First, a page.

Because we have a LOT of extended family along the Wasatch Front, my husband, our kids and I had never experienced a Christmas without a crowd. Everywhere you looked there were people, people, people. Cousins. Aunts. Uncles. Great-aunts and uncles. Grandparents. Great-grandparents, including my own grandpa, Skinny, who could still toss a mean pair of dice whenever we played the annual Christmas candy game, which involves adults stealing king-sized Hershey Symphony bars from young children and making them cry whenever you roll a seven.
(For a complete set of rules for this game, please visit me on Facebook where I will spell them out so you, too, can ruin a young child’s holiday!)
Anyway. When my husband and I packed up the U-Haul and moved our five kids to New York state in the summer of 1993, I wondered about Christmas. How would it feel to be by ourselves without all the familiar noise! Drama! My mother-in-law’s famous fruitcake! Which I love with all my heart, BTW!
Dull, I supposed. A little lonely, even. Altogether fruitcake-less and definitely NOT Christmas-y.
I turned out to be right about the "not Christmas-y" part. December rolled around without a snowflake in sight. The weather remained autumnal. I remember standing in the local IGA with the clerk who checked me out, watching dry leaves scuttle down Route 17.
"I hate it when there’s no snow for Christmas," she grumbled in a voice that sounded like one of Homer Simpson’s sisters-in-law. And I thought to myself how much I would miss the snow, because you know how it is. There’s always snow for Christmas in Salt Lake. Snow on buildings and tree branches and city sidewalks and hills for sledding. Everywhere you look there’s snow, snow, snow.
Especially when you’re not actually living there.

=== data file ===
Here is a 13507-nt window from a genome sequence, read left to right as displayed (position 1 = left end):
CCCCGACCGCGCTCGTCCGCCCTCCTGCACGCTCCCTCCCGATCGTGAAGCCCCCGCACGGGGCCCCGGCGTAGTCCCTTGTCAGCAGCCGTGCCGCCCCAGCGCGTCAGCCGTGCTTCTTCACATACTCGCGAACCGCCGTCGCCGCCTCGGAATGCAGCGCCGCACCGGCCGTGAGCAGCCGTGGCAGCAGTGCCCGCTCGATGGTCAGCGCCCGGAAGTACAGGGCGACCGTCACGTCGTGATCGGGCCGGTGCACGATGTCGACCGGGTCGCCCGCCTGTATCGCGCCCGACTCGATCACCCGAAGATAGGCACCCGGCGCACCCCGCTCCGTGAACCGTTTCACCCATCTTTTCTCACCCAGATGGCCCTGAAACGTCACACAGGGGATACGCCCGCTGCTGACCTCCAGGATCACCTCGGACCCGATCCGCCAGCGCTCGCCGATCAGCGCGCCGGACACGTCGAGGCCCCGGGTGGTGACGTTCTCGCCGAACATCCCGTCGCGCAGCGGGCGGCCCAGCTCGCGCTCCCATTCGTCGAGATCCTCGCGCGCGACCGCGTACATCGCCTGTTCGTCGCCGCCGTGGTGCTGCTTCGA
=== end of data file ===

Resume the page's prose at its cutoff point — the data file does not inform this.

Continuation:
Christmas Eve morning dawned bright and clear. And warm. We went about our holiday business, and when evening came, we attended a midnight service with friends in a small stone church lit with candles and crowded with fir.
Later, when we stepped outside, we discovered the air had turned silvery and cold. A full moon glowed like a fat pearl on the inky horizon, and (cue movie music) it was snowing.
Snowing! On Christmas Eve!
All I could do was throw back my head and laugh. Thank you, Universe! Thank you!
Here’s the deal. Magic doesn’t always happen the way we want it to in this life. In fact, the more we want it, the more likely we are to drive it away. And in fairness it must be said that magic sometimes has a way of turning into something less than magical.
For example, you know how it didn’t start to snow until Christmas Eve the year we lived in New York? Well, it didn’t stop that year until May. By February all the village old-timers were grumbling, "This is worse than the winter of ’47." As for me, I never wanted to see snow again for as long as I lived.
I’ll never forget how beautiful that night seemed to me — mysterious and wordless as the moon itself.
Sometimes magic does happen. And when it does, you must wrap your arms around it, hold it close, and remember.
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